Most things that happen in helicopter aviation can be viewed from more than one perspective, and sometimes achieving access to the correct viewpoint can end up feeling like a matter of life and death. During the 1970s, out of Borinquen, Puerto Rico, we enjoyed not only the pleasure of covering the largest search and rescue sector in all of U.S. Coast Guard operations with the exquisitely capable Sikorsky HH-3F (the heaviest, and most range-capable S-61 ever produced), but we were tasked with an enormously wide spectrum of remarkably interesting duties.
One of our particularly memorable chores in those days was a monthly resupply visit to a very lonely crew manning a LORAN transmitter site, located on one of the lesser islands in the remote Caicos group.
At that time, long before the advent of GPS, the Coast Guard maintained a staff of about 20 at that lonesome outpost, operating large diesel generators and supporting the elaborate electronics infrastructure required to keep transmitters on line, doing their part to sustain the worldwide array of “long range radio aid to navigation” facilities. These guys lived and worked in one of the most beautiful tropical settings on earth, but their desolation was total. They always swarmed our aircraft as soon as our blades stopped on shutdown, hungry for fresh groceries and the latest movies.
Their compensating asset, though, was an unlimited access to truly world-class sport diving.
I had acquired a diving background of my own during previous Navy service, and had been accordingly assigned by the CG to Borinquen Air Station specifically for the purpose of setting up a base SCUBA club, directly aimed at improving troop morale, so I always expressly enjoyed visiting the Caicos crews.
For some time they had been telling me about a huge grouper that lived on their reef, and they had asked, in fact, that I bring along a special “powerhead” speargun on one of our visits, since they reckoned that this particular trophy was more than conventional spearfishing equipment could handle. So on one trip I brought my special speargun, and was taken to see their fish.
We quickly found the spot where they contended that their outsized grouper could usually be seen through a hole in the coral. They took me down, and pointed through the opening, gesturing wildly. I peered through the hole, expecting to behold their monster fish, but I didn’t see it. Back on the surface, they insisted with great animation that the colossus was sitting right there.
I went down and looked again, and this time received the shock of my life when I realized that the fish was so big I was only seeing a small part of it, just a few huge scales which I had at first not recognized as any part of a living animal.
Completely recalibrating perspective on the situation, I had to tell them that even my shotgun shell-powered spears would not be enough to safely harvest their gargantuan fish, and that anything more ambitious than leaving the poor beast alone would probably end up killing us all.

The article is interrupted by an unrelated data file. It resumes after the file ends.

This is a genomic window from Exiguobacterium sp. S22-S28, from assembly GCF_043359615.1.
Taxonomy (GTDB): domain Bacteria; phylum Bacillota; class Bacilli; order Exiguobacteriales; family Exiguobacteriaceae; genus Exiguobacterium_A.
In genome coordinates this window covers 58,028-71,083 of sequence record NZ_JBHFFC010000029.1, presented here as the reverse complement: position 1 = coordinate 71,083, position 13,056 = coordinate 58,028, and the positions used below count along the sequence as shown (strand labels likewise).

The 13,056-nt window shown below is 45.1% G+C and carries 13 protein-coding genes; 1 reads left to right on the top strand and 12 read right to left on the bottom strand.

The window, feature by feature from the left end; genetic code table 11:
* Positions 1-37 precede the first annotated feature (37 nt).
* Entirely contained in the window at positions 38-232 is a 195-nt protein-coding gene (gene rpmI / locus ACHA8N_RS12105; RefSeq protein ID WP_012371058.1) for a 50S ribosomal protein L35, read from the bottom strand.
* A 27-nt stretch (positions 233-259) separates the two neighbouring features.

A year later I was enjoying my last Caribbean flight, familiarizing an incoming pilot with our local operating environment, the former Ramey Air Force Base, one of the Strategic Air Command’s most magnificent locations.
We had a veteran crew, and near the end of our flight I asked if anyone would be interested in enjoying an air-conditioned H-3. Since air conditioning was only an impossible dream for tropically located H-3 crews in those days, they wondered what was being suggested. So, light on fuel, I started a spiral climb over Ramey’s 12,000-foot runway, eventually achieving a decidedly cool altitude, very unusual for us. Standard H-3 procedures at that time required that the flight mechanic disconnect from ICS and execute a walking safety tour of the aircraft every 10 minutes, so as his “high altitude flight check” was completed everyone on the aircraft was surprised to hear his reconnecting voice announce the startling fact that nothing was visible out the entire right side of the aircraft because everything was covered with transmission oil.
Reports of threats to main transmissions at high altitudes are not what helicopter pilots ever want to hear, so we expedited back to the deck as immediately possible, maintaining intermediate torque input and watching for secondary indications like hawks. Once safely back on our ramp, we were mercifully able to very thankfully celebrate the precious ground perspective which allowed determination that a small external oil return line connector had randomly loosened, admitting spillage of a harmlessly minuscule portion of the many gallons comprising our transmission oil supply, but the comfort of that perspective had definitely not been possible at 14,000 feet!